lights in the windows at dusk looked familial, but the canals, the cartouches, the towers, the churches, the black bicycles, the gilded shops—all of it only left me more lonely or, to put it a different way, exposed to myself. By those old and fetid European waters, black as they were with commerce and fever, I felt saddened and stripped. This kind of glum interiority is often the province of solitary travelers, but I was feeling plowed under by my mother’s presence wherever I went, and when parting with every guilder I spent. I was trading her for this—for the Oude Kerk and its carillon chimes and for herring sandwiches.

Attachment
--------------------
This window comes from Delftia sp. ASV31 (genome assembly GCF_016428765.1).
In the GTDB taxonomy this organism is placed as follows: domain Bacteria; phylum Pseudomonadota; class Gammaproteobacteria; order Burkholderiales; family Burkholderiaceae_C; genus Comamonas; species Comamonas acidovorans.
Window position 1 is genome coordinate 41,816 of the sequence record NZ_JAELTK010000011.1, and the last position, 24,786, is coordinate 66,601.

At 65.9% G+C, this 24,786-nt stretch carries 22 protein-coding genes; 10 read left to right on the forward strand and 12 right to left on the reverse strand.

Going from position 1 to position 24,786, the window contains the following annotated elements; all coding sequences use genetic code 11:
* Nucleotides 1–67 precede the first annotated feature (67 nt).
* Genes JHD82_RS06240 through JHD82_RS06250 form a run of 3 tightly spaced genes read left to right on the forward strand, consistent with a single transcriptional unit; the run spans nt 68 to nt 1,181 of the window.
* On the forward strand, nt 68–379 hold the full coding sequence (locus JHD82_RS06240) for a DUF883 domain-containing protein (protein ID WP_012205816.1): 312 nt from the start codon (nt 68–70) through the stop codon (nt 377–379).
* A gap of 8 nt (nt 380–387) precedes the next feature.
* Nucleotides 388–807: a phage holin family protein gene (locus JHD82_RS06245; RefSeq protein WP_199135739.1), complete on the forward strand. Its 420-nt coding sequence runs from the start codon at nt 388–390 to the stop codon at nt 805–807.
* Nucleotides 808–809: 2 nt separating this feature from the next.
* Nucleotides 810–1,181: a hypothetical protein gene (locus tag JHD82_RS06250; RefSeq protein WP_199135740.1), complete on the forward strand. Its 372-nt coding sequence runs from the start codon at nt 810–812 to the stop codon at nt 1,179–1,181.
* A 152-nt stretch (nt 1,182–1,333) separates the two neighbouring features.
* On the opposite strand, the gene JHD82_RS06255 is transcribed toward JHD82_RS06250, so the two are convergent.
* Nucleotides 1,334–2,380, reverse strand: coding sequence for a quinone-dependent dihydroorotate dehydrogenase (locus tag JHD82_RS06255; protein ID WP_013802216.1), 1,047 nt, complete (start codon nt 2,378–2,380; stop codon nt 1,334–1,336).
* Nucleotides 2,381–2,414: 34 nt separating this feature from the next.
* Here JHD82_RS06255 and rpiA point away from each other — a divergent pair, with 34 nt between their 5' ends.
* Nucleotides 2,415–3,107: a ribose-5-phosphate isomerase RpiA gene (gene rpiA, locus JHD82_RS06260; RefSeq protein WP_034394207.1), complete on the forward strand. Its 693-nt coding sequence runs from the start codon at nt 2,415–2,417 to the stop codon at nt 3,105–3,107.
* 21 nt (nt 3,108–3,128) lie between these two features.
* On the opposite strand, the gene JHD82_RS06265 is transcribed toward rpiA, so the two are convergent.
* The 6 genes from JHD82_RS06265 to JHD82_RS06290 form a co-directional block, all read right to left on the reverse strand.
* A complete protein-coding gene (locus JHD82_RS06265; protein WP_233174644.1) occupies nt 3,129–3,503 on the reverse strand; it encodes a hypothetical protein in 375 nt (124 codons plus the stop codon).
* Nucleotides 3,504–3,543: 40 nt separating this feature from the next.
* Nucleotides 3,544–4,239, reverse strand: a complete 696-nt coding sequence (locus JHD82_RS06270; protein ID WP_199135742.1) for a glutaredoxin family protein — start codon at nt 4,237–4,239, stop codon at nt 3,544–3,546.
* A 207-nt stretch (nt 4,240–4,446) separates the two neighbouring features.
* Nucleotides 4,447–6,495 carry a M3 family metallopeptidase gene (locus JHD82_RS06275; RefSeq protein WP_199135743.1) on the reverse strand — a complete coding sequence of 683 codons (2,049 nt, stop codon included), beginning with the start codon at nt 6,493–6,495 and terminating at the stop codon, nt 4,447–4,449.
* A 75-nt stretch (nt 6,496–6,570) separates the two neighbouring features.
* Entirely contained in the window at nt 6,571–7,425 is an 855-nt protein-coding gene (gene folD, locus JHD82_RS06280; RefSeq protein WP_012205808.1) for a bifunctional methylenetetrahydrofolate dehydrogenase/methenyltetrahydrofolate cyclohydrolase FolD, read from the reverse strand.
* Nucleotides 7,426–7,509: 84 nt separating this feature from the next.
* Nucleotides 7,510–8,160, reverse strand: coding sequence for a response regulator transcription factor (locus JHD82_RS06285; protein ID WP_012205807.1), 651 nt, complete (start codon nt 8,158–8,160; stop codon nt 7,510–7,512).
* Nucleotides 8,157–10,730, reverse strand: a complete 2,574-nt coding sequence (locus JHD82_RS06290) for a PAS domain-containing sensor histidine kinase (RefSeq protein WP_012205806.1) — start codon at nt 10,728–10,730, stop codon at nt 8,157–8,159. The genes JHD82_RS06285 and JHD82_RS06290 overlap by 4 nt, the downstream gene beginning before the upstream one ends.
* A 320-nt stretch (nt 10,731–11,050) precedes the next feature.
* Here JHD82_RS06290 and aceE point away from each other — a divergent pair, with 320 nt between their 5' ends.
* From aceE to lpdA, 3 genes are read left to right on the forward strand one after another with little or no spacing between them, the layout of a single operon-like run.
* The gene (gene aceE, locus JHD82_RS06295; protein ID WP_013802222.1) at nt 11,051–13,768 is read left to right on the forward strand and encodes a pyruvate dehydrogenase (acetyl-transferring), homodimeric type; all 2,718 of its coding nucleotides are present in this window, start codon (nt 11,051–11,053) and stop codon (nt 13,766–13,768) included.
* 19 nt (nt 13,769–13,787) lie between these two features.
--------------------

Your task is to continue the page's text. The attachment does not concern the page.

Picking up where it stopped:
One morning, I walked over to the train station with my pack, a bag of rolls, my journal, and Swann’s Way. I must have looked like hundreds of young travelers who pass through there each summer—all wearing intrepid expressions as shields against the world and, I would have to guess, pretending to an experience of life they don’t possess. I took a train that went through Antwerp and in Brussels transferred to a different train, antique and slower, with scarred wooden seats, and this one went to Liège and eventually to Trier, where I got off and walked around noticing things, stopping now and then to write down impressions of the Porta Nigra, Trier’s Basilica, the hue of the Moselle, and so on. I was face to face with my own vagrancy after that, and got more comfortable adrift. I became attached to train travel—to seeing the grimy backs of the buildings along train lines, the fenced industry and hung laundry. I slept in train seats. I learned to opt for the rear car, so that in long bends, in open country, I could look ahead and watch the engine pass particulars of the landscape. And in the interim between the engine’s passing of, say, a half-fallen brick pumping station and my own passing of it, happiness inhabited my journey. It was like the feeling I had on station platforms sometimes just after sunrise, when no one else was around and no train was expected for an hour or more, and an express had just gone through at high speed a minute or so before, the passengers in it flashing past like the kings, queens, and jacks in a thumbed deck of cards, ephemeral as thoughts. I put down my reading when that happened and enjoyed the absence of the train’s noise, the silence of a station in the countryside. To be awake in the cool of morning on a bench near train tracks, hungry, with a little breeze blowing, and whatever book you were reading open in your lap, was a little like listening for something you thought you might have heard a moment before. I suppose you could say I felt the sweetness, then, of being alive and in good health. At the same time, my romantic spells were curtailed by the sight of garbage near the rails, or by a wandering dog raising a leg at the corner of a building. I just didn’t have the psychic wherewithal to incorporate these images into my affection for living; I let them dispirit me, as the heat of the day and the crowds on the trains dispirited me, most days, during the afternoon. And then, for no reason, my interest in this brand of transience waned, and I took to foot travel. In San Sebastián I bought a tent, sleeping bag, ground pad, cartridge stove, and cooking pot, and set out toward the Pyrenees with a long French loaf strapped to my pack and an English-language edition of The Wings of the Dove stuffed in a side pocket alongside my journal. It was what I expected: the smell of goat dung desiccating in the dry heat of the plain, and the dust lifted even by the passage of a bicycle as someone rode toward me out of the mountains. I stopped frequently, in whatever cool, furtive place offered privacy. I spent half a day beneath a stone bridge reading James, until some sheep came down through the cork oaks behind me to drink from the stream there. I’m making my solitude and the liberty I had abroad sound pleasant and pastoral now, but the truth is, I felt